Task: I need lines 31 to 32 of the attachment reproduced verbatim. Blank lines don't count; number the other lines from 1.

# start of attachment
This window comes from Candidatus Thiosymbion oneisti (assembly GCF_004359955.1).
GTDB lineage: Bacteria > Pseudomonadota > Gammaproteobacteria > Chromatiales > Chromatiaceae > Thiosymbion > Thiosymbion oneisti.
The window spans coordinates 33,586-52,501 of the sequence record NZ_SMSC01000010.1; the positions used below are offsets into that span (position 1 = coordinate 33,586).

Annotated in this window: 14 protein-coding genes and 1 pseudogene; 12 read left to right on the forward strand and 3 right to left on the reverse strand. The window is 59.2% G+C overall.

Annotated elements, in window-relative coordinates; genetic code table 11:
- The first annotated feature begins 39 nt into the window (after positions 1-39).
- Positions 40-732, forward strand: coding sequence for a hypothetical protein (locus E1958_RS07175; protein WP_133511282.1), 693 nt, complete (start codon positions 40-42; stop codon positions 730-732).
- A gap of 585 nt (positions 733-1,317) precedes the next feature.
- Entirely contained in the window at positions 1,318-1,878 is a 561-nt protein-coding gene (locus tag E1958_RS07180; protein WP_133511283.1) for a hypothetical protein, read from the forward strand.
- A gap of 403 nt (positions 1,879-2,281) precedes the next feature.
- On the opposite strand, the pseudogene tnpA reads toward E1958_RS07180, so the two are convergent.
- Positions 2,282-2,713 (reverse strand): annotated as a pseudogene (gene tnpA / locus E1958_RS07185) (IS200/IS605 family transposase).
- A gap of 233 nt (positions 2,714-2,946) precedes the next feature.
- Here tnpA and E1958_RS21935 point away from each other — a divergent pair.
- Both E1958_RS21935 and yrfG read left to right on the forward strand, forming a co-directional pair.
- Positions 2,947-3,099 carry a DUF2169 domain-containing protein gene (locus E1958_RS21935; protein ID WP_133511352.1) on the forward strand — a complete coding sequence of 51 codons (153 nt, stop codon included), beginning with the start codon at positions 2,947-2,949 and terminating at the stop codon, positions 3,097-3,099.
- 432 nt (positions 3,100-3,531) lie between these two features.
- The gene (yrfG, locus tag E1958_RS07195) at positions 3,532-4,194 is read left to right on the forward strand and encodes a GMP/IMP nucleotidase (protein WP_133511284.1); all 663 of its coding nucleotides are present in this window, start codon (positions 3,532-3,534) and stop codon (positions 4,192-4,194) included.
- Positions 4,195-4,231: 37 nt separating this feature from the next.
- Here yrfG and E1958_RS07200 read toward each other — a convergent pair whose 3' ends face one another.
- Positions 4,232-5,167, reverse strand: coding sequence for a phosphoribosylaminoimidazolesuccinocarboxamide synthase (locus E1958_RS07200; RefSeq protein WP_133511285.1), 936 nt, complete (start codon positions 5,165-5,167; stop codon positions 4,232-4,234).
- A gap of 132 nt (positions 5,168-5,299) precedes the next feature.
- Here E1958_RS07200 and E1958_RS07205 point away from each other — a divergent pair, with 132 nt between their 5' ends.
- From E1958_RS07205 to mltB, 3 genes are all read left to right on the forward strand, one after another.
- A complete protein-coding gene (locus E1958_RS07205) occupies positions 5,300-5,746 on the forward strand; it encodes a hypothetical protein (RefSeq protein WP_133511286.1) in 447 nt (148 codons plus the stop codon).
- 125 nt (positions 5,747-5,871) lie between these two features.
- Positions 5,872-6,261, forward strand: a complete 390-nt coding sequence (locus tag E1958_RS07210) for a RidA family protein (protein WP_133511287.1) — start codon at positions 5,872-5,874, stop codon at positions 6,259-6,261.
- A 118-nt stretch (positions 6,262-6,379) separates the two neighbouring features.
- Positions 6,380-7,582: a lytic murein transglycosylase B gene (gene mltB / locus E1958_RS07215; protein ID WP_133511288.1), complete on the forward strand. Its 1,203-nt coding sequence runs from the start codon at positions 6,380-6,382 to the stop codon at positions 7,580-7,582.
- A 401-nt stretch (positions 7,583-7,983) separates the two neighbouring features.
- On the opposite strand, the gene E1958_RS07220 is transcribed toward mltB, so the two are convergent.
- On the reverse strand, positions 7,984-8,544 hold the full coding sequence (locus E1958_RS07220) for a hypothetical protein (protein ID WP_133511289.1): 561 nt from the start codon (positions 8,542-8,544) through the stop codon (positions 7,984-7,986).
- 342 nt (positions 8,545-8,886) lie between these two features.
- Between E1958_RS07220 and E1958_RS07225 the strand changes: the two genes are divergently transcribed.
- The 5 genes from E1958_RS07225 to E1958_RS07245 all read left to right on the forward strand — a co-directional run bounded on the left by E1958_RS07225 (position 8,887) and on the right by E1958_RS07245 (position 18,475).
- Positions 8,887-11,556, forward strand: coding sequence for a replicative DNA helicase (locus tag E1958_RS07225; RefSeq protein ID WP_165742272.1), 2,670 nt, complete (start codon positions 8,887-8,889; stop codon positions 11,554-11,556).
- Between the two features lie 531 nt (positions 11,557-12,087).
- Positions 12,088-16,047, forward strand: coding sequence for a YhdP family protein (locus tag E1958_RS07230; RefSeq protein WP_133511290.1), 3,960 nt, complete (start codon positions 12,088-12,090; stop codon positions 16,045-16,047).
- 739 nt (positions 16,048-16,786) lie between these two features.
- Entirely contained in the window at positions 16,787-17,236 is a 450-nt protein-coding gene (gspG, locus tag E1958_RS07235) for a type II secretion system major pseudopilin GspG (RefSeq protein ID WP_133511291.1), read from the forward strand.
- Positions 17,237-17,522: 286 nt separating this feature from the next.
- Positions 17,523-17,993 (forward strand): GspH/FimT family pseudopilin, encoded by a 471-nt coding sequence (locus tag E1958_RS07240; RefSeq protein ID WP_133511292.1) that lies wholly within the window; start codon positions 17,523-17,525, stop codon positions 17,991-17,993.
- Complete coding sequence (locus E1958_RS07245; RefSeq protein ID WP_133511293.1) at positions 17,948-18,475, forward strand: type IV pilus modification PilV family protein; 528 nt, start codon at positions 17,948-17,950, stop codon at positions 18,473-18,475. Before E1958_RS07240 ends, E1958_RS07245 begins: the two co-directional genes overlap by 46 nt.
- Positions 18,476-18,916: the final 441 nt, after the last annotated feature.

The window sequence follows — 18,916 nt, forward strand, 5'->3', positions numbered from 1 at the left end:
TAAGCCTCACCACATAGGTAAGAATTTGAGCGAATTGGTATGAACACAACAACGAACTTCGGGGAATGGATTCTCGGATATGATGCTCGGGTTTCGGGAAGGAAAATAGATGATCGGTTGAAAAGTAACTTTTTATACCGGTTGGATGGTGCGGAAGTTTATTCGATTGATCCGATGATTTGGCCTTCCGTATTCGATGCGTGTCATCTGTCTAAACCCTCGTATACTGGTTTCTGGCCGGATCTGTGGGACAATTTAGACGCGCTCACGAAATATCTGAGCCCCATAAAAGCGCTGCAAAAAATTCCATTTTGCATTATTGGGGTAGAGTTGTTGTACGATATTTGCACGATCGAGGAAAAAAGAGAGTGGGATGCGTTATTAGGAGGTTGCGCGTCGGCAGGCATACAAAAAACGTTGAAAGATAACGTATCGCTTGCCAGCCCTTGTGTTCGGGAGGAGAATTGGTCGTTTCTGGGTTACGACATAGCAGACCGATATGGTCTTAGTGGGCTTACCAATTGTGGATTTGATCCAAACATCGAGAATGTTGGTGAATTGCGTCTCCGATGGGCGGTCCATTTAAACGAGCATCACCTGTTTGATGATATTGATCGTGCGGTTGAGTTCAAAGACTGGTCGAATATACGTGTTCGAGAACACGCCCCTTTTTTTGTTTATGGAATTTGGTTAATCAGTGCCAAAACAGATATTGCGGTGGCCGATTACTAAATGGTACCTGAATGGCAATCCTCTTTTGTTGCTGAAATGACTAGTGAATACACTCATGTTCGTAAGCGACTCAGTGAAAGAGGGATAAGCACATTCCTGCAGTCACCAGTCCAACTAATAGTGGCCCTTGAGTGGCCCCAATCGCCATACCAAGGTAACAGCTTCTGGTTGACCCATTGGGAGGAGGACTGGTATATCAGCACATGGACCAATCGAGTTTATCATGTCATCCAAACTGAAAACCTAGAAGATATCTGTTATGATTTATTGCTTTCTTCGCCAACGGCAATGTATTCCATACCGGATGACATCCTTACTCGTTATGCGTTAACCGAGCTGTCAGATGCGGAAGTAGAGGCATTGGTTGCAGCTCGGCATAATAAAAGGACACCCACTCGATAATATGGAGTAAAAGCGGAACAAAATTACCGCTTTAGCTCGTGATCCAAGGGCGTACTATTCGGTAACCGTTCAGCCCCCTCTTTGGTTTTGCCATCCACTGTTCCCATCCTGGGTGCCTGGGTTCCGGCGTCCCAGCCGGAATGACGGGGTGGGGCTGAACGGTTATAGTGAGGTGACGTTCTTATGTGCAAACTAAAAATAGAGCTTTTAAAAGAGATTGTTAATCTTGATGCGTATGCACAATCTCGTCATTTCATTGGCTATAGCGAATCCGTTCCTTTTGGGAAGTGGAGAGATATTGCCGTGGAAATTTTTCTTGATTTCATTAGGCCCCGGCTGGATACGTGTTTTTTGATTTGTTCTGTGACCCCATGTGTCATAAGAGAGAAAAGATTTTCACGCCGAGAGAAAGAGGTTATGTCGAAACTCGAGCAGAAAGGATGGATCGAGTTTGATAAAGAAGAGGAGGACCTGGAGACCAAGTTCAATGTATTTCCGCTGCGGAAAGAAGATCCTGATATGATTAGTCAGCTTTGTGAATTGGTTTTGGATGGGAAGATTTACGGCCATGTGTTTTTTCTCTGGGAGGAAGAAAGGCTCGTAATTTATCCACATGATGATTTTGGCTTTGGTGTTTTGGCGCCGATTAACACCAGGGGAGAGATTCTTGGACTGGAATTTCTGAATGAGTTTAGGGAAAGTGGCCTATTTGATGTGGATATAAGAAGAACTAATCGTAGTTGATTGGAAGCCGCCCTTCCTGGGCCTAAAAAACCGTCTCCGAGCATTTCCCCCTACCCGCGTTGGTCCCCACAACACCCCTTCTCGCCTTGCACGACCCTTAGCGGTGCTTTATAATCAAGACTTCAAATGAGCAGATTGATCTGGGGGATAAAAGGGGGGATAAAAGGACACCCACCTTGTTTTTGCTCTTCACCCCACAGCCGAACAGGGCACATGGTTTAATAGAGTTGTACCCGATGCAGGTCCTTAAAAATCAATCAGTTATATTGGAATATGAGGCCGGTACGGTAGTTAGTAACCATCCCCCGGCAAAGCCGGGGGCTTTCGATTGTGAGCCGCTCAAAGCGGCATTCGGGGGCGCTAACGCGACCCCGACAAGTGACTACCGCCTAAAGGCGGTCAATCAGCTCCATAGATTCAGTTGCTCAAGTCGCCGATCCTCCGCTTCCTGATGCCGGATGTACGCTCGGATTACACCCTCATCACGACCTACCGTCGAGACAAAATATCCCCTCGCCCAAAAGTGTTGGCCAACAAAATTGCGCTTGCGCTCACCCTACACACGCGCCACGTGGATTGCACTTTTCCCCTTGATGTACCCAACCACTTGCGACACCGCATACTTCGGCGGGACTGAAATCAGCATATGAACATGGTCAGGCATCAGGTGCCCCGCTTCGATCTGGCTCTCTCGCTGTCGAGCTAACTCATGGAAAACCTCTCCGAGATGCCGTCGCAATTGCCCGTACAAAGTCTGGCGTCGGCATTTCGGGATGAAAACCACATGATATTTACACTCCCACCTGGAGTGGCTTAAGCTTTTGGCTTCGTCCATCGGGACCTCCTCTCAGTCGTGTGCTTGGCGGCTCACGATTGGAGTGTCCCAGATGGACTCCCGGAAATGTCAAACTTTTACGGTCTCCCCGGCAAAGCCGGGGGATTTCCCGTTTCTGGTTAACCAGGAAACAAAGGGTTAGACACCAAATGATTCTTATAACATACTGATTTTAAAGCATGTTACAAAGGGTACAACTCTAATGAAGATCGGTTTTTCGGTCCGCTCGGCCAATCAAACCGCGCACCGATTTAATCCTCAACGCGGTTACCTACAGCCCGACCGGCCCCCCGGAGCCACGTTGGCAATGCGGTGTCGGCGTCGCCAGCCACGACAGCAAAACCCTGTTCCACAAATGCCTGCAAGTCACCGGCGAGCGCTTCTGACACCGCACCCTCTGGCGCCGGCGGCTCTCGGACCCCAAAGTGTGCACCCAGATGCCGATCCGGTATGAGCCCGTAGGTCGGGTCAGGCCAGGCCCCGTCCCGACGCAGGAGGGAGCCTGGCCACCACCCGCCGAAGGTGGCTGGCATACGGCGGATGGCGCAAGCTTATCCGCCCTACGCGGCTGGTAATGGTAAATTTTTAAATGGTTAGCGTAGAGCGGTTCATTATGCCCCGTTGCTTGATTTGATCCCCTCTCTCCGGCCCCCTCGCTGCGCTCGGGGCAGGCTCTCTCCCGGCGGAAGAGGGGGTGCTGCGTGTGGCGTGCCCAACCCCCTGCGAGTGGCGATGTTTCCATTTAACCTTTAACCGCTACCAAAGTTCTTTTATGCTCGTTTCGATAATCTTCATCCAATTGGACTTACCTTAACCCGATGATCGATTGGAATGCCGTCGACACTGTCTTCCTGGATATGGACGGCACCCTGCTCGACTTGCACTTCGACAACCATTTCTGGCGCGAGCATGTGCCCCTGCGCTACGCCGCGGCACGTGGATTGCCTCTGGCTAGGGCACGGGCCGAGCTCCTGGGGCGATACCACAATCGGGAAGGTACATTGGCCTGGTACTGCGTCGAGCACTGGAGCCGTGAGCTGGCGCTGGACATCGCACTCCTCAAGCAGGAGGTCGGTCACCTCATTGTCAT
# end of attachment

- On the opposite strand, the gene E1958_RS07220 is transcribed toward mltB, so the two are convergent.
- On the reverse strand, positions 7,984-8,544 hold the full coding sequence (locus E1958_RS07220) for a hypothetical protein (protein ID WP_133511289.1): 561 nt from the start codon (positions 8,542-8,544) through the stop codon (positions 7,984-7,986).